Personal Development Review’s and Action Planning

28 April 2016  Laser Print Transfers

Through research I discovered there are many ways to transfer photographs but I preferred the method of laser print transfers. I found this process to be technically easy, however, getting the photograph not to reveal any imperfection is pretty difficult.  When rubbing away the paper that the photo was printed on, tint particles of miss-applied glue, particularly around the edges, came away at the slightest rub.

I also found difficulty with uneven surfaces but managed to remedy this by placing them in a vice between cardboard to help the adhesion. I also struggled with matching the correct image to the correct material to properly demonstrate the tones in the original image. Sometimes dark materials could darken the image, so it was less defined.

I have learned that images can be transferred to numerous material’s, forms’ and object’s which expands a creative aspect of image production. I.e. applications to other household/lifestyle materials.

 

 

26 April 2016  Tea Toning Re-visited

It was brought to my attention that other that tea toning, other organic pigment dies could possibly working in toning black and white photographs. So I decided due to its concentration intensity that beetroot juice may work and provide the additional aesthetic of a red/purple tone. I re soaked my previous tea toned image in tea, resulting in a much darker sepia tone.

I also soaked a photo in beetroot juice, this was semi successful as during the drying process the beetroot juice ran off the print, taking away all the colour. I dried the photograph in a cool breeze, which did leave some desired pink/purple tones, however it did not prove as successful as the tea toning method. Some beetroot pigment was also visible on the photo, if I was to use this material again I would possible strain the juice trough a fine sieve or a pair of tights to avoid any pigmentation.

 

20 April 2016  Becquerel Daguerreotype Process (Transparency)

A transparency has been used for this method due to the camera not being available. This involved altering the chosen image in photoshop to gray scale and adjusting the contrast, then printing onto acetate transparency. Due to the assumption of under exposure, I decided to increase the exposure time to 8 minutes and this was in bright sunshine reading 16ev on a light meter. A partial development after 5 hours under rubylith produced a faint image, slightly more defined than the previous but still not vivid in appearance. So after fixing, the image did form and has remained but is still quite faint. One impressive feature of this plate is that when held at the correct angle, it does flip from negative to full positive to reveal a visible image. I have decided, although maybe not perfect, I will proceed to gilding this plate to see if this improves the final image and just to complete the process.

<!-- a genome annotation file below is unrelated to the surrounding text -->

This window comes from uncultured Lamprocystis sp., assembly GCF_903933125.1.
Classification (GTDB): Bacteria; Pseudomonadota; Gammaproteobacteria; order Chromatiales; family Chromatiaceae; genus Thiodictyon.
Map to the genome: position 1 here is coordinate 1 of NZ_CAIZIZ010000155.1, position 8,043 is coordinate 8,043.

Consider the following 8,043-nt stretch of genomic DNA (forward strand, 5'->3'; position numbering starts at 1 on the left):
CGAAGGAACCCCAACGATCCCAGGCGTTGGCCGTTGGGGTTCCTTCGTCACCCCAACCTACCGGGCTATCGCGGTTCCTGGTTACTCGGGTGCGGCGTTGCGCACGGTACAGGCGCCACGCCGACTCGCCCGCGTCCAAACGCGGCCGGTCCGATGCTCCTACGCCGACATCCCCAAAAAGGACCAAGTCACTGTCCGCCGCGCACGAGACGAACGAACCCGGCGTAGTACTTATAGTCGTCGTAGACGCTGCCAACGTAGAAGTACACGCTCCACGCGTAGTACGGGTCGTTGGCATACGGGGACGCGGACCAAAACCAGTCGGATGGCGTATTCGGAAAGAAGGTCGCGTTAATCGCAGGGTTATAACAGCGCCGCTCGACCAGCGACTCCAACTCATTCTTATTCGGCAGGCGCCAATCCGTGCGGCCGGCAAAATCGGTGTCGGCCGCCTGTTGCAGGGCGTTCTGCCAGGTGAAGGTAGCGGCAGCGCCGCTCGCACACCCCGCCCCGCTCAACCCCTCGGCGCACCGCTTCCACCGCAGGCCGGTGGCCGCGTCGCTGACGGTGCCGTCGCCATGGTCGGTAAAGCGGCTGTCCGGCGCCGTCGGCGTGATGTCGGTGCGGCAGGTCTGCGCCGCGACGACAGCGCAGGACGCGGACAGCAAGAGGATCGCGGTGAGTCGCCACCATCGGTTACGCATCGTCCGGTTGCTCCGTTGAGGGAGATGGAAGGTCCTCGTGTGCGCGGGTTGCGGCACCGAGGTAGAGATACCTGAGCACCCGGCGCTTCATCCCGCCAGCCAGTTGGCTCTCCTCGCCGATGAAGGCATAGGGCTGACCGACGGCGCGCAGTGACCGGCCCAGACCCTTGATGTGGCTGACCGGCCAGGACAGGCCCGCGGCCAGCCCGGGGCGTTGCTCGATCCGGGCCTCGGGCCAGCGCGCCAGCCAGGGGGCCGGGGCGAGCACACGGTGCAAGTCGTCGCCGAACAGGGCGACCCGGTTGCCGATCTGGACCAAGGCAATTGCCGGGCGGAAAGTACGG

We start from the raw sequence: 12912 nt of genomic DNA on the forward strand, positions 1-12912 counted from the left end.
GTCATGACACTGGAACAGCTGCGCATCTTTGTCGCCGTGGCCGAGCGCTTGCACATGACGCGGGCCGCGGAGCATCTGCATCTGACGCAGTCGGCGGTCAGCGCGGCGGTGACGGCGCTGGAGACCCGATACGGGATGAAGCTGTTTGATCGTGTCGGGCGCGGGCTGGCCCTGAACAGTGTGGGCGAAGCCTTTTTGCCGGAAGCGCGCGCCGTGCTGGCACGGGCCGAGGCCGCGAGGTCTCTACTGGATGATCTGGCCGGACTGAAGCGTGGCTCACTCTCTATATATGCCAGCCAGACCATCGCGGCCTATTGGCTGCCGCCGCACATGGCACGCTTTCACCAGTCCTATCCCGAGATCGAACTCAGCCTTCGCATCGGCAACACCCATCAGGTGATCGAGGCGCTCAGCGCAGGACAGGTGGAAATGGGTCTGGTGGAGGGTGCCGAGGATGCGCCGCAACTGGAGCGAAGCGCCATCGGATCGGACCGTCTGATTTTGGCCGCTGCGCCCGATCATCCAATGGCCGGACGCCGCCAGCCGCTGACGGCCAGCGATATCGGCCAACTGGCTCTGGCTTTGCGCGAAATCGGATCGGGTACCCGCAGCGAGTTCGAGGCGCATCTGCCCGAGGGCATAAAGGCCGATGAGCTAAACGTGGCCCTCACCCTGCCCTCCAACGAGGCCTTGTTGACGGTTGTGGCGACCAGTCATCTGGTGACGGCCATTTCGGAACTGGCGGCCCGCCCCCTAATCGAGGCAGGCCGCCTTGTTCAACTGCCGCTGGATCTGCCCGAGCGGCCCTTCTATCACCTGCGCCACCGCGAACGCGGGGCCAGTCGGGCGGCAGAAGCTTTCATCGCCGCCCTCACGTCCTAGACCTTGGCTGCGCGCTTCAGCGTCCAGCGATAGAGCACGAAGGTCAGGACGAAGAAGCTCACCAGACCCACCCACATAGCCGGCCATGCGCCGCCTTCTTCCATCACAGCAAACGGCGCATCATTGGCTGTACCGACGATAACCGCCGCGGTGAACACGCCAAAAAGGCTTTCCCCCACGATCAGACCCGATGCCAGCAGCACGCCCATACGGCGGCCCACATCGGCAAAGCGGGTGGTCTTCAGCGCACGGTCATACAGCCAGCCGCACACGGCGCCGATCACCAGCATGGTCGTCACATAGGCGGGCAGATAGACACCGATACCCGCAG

I have become much more familiar with the whole process and I am becoming confident that I can achieve an image as I am getting closer to producing a perfected daguerreotype. With maybe a couple more attempts, a viable archive image should be achievable.

 

17 April 2016  Chlorophyll Process

 

 

12 April 2016  Becquerel Daguerreotype Process (In Camera)

After fuming for the proposed two minutes, I noticed that the plate had turned the required steel blue, or at least to my assumptions, so under safelight I placed the plate in a homemade slide holder. This was for use in the Cambo Explorer 4″x 5″ camera borrowed from university to attempt an in-camera exposure. This was set up facing my house and I used a suggested exposure time of 7 minutes, due to the relatively bright conditions. This was partially successful, with an image visible on the plate, mainly when tipped on an angle but ghostly in appearance. After successful development under the rubylith I decided to fix the image, which at first darkened the plate but then seemed to wash the image away. This now adds another element to consider of fixing times but it is my belief that I followed the correct solution concentration for the wash so this may not be the cause of the issue.

  • Plate fuming time
  • Exposure time
  • Development time
  • Fix time and solution concentration

Experimenting with this process and working with the large format camera has improved my knowledge of camera fundamental’s. Upon being introduced to the large format camera, I felt fairly threatened by the thought of being able to eventually get to grips with using it. However, upon throwing myself in at the deep end and having more confidence in my ability. I had a short pre shoot with the camera before using it for daguerreotypes and found my images to be satisfactory, so successfully obtaining an image during the Becquerel process has confirmed the cemented information of its functions.